India: Rather than temples, dams have become burial grounds for the nation's Indigenous Print E-mail

  Friday April 14 2006

Don’t damn Narmada

By Angana Chatterji

Dams are not the temples of India, they have become its burial grounds. In dissent to the brutal refusal of State and Central governments to honour the legally-bound commitment to resettlement and rehabilitation of adivasi and other disenfranchised peoples who are made refugees by the Sardar Sarovar dam, Jamsingh Nargave, Bhagwatibai Patidar and Medha Patkar of the Narmada Bachao Andolan (NBA) began an indefinite fast on March 29, 2006. On April 4, police forcibly took Patkar and Nargave into hospital custody charging that they were attempting suicide, and assaulted and arrested 300 Andolan activists in New Delhi.

The dam stands at 110.64 metres. On March 8, 2006, the Narmada Control Authority approved raising the height of the Sardar Sarovar to 121.92 metres. This, as per the Sardar Sarovar Narmada Nigam Limited, will require 1.75 lakh cubic metres of concrete and cost an additional Rs 125 crores.

Following a petition by the NBA in1995, the Supreme Court of India limited construction of the dam to 80.3 metres. Since 1999, the court has allowed successive jumps, even as it upheld the Narmada Water Disputes Tribunal Award (NWDTA), mandating land-for-land rehabilitation of impacted families six months prior to any increase in dam height. This has never been enforced. As the dam rises and the reservoir grows in size, more villages are submerged, lives imperilled, displacing memory, difference, history.

The Narmada Valley Development Plan, imagined since 1946 and formulated in the late Eighties, designated the Narmada River — 1,312 kilometres through the States of Madhya Pradesh, Maharashtra, Gujarat — and her tributaries as the site of 30 large, 135 medium and 3,000 small dams. These dams are turning the river into a series of lakes, devastating 20 million peasants and adivasis who call the Narmada watershed home.

Across the Narmada Valley, 35,000 additional families will be impacted at 121 metres, and have not been rehabilitated. The Madhya Pradesh government has offered cash compensation to families, violating the land-for-land mandate of the NWDTA. In Maharashtra, over 1,000 families are yet to receive rehabilitation. In Gujarat, numerous affected families are yet to receive land or have been allocated poor quality land. A ministerial team visited the Narmada Valley, yet the government has failed to act.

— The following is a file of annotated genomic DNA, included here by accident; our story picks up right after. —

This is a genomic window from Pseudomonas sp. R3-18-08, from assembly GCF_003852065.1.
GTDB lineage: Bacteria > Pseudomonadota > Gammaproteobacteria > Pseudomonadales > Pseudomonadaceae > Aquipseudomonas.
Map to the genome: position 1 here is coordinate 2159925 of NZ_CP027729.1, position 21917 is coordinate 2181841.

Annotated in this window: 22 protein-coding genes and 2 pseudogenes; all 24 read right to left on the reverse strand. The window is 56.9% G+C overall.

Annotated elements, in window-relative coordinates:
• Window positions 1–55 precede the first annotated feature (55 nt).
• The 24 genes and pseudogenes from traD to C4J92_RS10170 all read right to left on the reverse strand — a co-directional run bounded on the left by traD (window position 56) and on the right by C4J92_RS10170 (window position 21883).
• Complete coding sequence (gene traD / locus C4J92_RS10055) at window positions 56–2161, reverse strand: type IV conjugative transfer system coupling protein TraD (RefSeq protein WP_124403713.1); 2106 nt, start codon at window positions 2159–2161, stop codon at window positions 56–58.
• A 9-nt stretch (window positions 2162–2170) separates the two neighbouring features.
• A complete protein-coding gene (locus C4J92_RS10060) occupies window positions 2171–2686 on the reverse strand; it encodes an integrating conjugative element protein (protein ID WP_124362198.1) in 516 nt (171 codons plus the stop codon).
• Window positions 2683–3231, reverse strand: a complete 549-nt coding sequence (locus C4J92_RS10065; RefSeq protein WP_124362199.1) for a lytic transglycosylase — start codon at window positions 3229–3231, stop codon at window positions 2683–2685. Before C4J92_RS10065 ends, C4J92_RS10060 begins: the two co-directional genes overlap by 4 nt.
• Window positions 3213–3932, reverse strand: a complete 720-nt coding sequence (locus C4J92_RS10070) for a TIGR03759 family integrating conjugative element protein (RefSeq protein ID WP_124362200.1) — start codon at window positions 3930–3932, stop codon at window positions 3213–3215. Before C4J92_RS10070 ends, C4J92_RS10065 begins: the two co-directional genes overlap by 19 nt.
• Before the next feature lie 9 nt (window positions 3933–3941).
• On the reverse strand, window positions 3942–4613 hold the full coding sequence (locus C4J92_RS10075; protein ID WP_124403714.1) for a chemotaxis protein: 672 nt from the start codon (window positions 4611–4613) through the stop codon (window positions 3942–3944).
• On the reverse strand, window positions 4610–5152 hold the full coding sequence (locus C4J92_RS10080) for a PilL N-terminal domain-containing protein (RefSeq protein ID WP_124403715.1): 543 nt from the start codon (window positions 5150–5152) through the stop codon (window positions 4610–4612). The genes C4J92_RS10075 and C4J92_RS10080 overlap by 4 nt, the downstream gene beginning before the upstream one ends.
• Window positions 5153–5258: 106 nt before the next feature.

South Asia is home to the largest grouping of tribal peoples outside Africa, and 84.3 million indigenous peoples live in India. A diversity of cultures named “indigenous” share the ongoing reality of cultural and physical genocide.

Indigenous peoples today live in States and statelessness, subject to forces of assimilation and annihilation. As peoples and cultures, the “indigenous” cannot be made uniform or essentialised. Their resistance includes assertion of native identities and traditional culture, as well as efforts to modernise and incorporate. In September 1958, India ratified the International Labour Organisation (ILO) Convention 107 relating to Indigenous and Tribal Populations.

Integrationist in character, Convention 107 attests to tribal rights based on a framework of indigenous “populations” rather than “peoples.” In 1989, ILO issued Convention 169, concerning Indigenous and Tribal Peoples in Independent Countries, accepting indigenous cultures as distinct organised societies with specific identities, recognising them as “peoples.”

Such acknowledgement allows tribes the right to negotiate for “sovereignty” with States in which they are situated. The Indian State remains reluctant to sign Convention 169, prioritising an assimilative approach to nation building.
Adivasi and peasant movements in India reject the assumption that development justifies cultural annihilation and the State capture of the lands and livelihoods of disempowered communities. Between 1970-1990, 45 million people were displaced by India’s experiment with large-scale hydroelectric projects.

Adivasis are 8.2 per cent of the nation’s inhabitants, 40 per cent of the displaced population. The Tenth Five Year Plan states that 8.54 million adivasis were displaced between 1951-1990, from Orissa, Madhya Pradesh, Andhra Pradesh, Bihar, Gujarat, Maharashtra and Rajasthan. The count, activists say, is considerably higher. Only 2.12 million have been resettled.  The nation displaces ethics with/for dominance, interning the dispossessed in the process. Patkar and Nargave must be released from hospital custody immediately.

The Congress government must accede to the NBA’s demand and halt construction of the Sardar Sarovar until the affected are ethically rehabilitated as per the provisions of the NWDTA and Supreme Court orders of 2000 and 2005. For 21 years, people in the Narmada Valley have struggled for justice with inordinate courage. They are the subjects of State violence, immense and egregious casualties of maldevelopment. The indefinite dharna continues, emanating a haunting call that resounds across the world: “Narmada Bachao.”
Angana Chatterji is associate professor of Social and Cultural Anthropology at California Institute of Integral Studies